Australia Day is the anniversary of the First Fleet of convict ships arriving at Sydney Cove in 1788. Today though, it's all about celebrating everything that's great about Australia and being Australian.
It wasn't actually until 1994 that all the States and Territories in Australia celebrated Australia Day as a unified public holiday, and since then it has grown and grown.
If you're lucky enough to be in Australia, then it's all about barbecues, outdoor concerts, and boat races in Sidney harbour. If, like us you're not in Australia, then celebrate through a delicious Waltzing Matilda. Seeing as there's no official Australia Day cocktail, we thought that we'd allocate one by David A. Embury for the occasion...nationalistic in its title and a damned tasty drink.
On this day in 1950, 20 years after India declared its independence, and three years after it got it, the Constitution of India came into force, making India a true republic and a parliamentary democracy. Observers at the time considered this the biggest experiment in democracy since 18th century America.
Today Indian democracy is far from perfect - riven with corruption, dynastic politics and vote-buying - but it is a democracy. And a source of great national pride. So today New Delhi sees grand parades, military salutes, awards, marchpasts and flypasts, while at least a few of India's billion-plus citizens enjoy the day off work.
Indian tradition dictates that a foreign head of state becomes guest of honour at these proceedings. Us? We are having a Sunshine Cocktail, mixed to our preferred formula, #1.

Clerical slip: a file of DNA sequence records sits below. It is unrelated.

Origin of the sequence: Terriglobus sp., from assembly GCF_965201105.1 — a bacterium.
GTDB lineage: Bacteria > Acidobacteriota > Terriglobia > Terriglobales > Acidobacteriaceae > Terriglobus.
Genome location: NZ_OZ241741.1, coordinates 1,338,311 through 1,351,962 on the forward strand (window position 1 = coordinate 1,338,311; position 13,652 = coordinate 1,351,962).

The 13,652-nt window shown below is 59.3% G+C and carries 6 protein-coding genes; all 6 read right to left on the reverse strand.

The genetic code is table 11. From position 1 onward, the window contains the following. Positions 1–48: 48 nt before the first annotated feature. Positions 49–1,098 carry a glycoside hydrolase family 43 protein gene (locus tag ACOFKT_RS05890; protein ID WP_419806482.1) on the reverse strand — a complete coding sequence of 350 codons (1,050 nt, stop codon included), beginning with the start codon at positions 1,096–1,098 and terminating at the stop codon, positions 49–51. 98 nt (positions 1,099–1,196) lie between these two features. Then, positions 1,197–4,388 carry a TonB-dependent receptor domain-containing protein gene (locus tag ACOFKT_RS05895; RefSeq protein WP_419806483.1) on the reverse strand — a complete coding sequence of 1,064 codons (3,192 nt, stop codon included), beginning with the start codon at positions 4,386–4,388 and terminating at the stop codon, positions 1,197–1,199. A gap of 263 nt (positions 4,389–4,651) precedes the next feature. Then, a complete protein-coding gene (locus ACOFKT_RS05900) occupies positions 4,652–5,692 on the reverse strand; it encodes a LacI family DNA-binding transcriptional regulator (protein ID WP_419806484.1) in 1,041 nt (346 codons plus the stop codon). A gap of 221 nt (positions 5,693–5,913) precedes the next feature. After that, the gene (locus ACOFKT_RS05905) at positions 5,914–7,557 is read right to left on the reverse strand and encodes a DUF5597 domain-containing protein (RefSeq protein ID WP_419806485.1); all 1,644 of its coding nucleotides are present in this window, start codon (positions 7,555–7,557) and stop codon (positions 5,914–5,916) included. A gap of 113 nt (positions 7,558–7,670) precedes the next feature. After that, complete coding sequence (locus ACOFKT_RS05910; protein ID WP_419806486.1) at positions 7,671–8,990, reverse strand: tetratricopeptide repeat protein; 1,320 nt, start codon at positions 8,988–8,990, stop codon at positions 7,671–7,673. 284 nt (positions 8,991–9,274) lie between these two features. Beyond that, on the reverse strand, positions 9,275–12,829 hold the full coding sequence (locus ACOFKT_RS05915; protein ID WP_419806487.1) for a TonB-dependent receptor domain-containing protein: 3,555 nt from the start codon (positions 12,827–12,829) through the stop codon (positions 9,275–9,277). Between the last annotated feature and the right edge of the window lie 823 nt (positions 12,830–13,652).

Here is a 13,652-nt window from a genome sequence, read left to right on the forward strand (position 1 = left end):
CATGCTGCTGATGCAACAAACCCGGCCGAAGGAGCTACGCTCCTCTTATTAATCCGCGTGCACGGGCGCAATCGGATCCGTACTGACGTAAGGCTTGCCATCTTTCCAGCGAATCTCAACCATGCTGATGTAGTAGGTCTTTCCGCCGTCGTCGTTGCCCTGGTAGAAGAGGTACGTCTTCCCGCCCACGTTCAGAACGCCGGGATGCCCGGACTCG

Remember Lotus? No? Well, if your job at any point involves entering things in spreadsheets, you have them to thank, or blame. Because on this day in 1983, Lotus launched 1-2-3, the first commercially successful spreadsheet application, and something that's transformed the worlds of work and business.
For better or for worse? Well, on that the jury's out. The spreadsheet didn't save Lotus itself, which is now a division of IBM, and you're most likely experiencing spreadsheet hell in Excel rather than, say, Open Office or 1-2-3.
We are still marking today with another cocktail entered into the spreadsheet of history by our favourite accountant - yes, yes, OK, tax lawyer - David A. Embury. It's a Bolero Sour, and we think you will like.
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